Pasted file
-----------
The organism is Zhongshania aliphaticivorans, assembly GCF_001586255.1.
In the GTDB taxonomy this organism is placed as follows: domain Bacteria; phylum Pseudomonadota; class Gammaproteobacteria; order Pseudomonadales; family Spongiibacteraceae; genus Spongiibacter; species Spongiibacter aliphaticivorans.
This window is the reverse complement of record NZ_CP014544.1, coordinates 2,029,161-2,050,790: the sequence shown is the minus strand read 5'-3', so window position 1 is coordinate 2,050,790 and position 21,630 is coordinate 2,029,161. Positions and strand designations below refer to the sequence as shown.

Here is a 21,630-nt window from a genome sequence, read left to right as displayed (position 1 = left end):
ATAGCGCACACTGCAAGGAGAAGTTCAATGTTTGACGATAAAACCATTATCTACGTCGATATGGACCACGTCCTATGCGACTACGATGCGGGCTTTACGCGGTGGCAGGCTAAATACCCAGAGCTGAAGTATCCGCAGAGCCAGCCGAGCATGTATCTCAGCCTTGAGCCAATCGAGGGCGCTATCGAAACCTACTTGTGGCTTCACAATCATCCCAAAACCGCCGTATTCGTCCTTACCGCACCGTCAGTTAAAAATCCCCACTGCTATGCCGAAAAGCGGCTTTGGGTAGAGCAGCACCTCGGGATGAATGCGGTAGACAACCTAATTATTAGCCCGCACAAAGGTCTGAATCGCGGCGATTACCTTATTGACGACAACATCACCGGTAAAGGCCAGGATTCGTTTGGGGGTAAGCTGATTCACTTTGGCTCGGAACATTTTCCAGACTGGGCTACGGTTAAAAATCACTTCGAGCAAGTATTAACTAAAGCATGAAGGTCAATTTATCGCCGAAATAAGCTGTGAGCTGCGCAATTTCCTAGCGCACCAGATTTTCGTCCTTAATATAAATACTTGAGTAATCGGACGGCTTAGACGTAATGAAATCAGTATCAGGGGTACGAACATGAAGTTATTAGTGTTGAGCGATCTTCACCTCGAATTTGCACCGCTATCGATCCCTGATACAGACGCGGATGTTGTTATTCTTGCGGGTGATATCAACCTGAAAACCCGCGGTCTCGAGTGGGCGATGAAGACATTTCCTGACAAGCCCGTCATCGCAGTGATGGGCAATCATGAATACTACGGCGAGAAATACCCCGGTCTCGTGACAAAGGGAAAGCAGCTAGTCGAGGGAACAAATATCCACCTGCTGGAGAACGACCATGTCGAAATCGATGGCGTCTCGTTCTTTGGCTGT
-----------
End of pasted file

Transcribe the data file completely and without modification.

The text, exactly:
The organism is Zhongshania aliphaticivorans, assembly GCF_001586255.1.
In the GTDB taxonomy this organism is placed as follows: domain Bacteria; phylum Pseudomonadota; class Gammaproteobacteria; order Pseudomonadales; family Spongiibacteraceae; genus Spongiibacter; species Spongiibacter aliphaticivorans.
This window is the reverse complement of record NZ_CP014544.1, coordinates 2,029,161-2,050,790: the sequence shown is the minus strand read 5'-3', so window position 1 is coordinate 2,050,790 and position 21,630 is coordinate 2,029,161. Positions and strand designations below refer to the sequence as shown.

Here is a 21,630-nt window from a genome sequence, read left to right as displayed (position 1 = left end):
ATAGCGCACACTGCAAGGAGAAGTTCAATGTTTGACGATAAAACCATTATCTACGTCGATATGGACCACGTCCTATGCGACTACGATGCGGGCTTTACGCGGTGGCAGGCTAAATACCCAGAGCTGAAGTATCCGCAGAGCCAGCCGAGCATGTATCTCAGCCTTGAGCCAATCGAGGGCGCTATCGAAACCTACTTGTGGCTTCACAATCATCCCAAAACCGCCGTATTCGTCCTTACCGCACCGTCAGTTAAAAATCCCCACTGCTATGCCGAAAAGCGGCTTTGGGTAGAGCAGCACCTCGGGATGAATGCGGTAGACAACCTAATTATTAGCCCGCACAAAGGTCTGAATCGCGGCGATTACCTTATTGACGACAACATCACCGGTAAAGGCCAGGATTCGTTTGGGGGTAAGCTGATTCACTTTGGCTCGGAACATTTTCCAGACTGGGCTACGGTTAAAAATCACTTCGAGCAAGTATTAACTAAAGCATGAAGGTCAATTTATCGCCGAAATAAGCTGTGAGCTGCGCAATTTCCTAGCGCACCAGATTTTCGTCCTTAATATAAATACTTGAGTAATCGGACGGCTTAGACGTAATGAAATCAGTATCAGGGGTACGAACATGAAGTTATTAGTGTTGAGCGATCTTCACCTCGAATTTGCACCGCTATCGATCCCTGATACAGACGCGGATGTTGTTATTCTTGCGGGTGATATCAACCTGAAAACCCGCGGTCTCGAGTGGGCGATGAAGACATTTCCTGACAAGCCCGTCATCGCAGTGATGGGCAATCATGAATACTACGGCGAGAAATACCCCGGTCTCGTGACAAAGGGAAAGCAGCTAGTCGAGGGAACAAATATCCACCTGCTGGAGAACGACCATGTCGAAATCGATGGCGTCTCGTTCTTTGGCTGT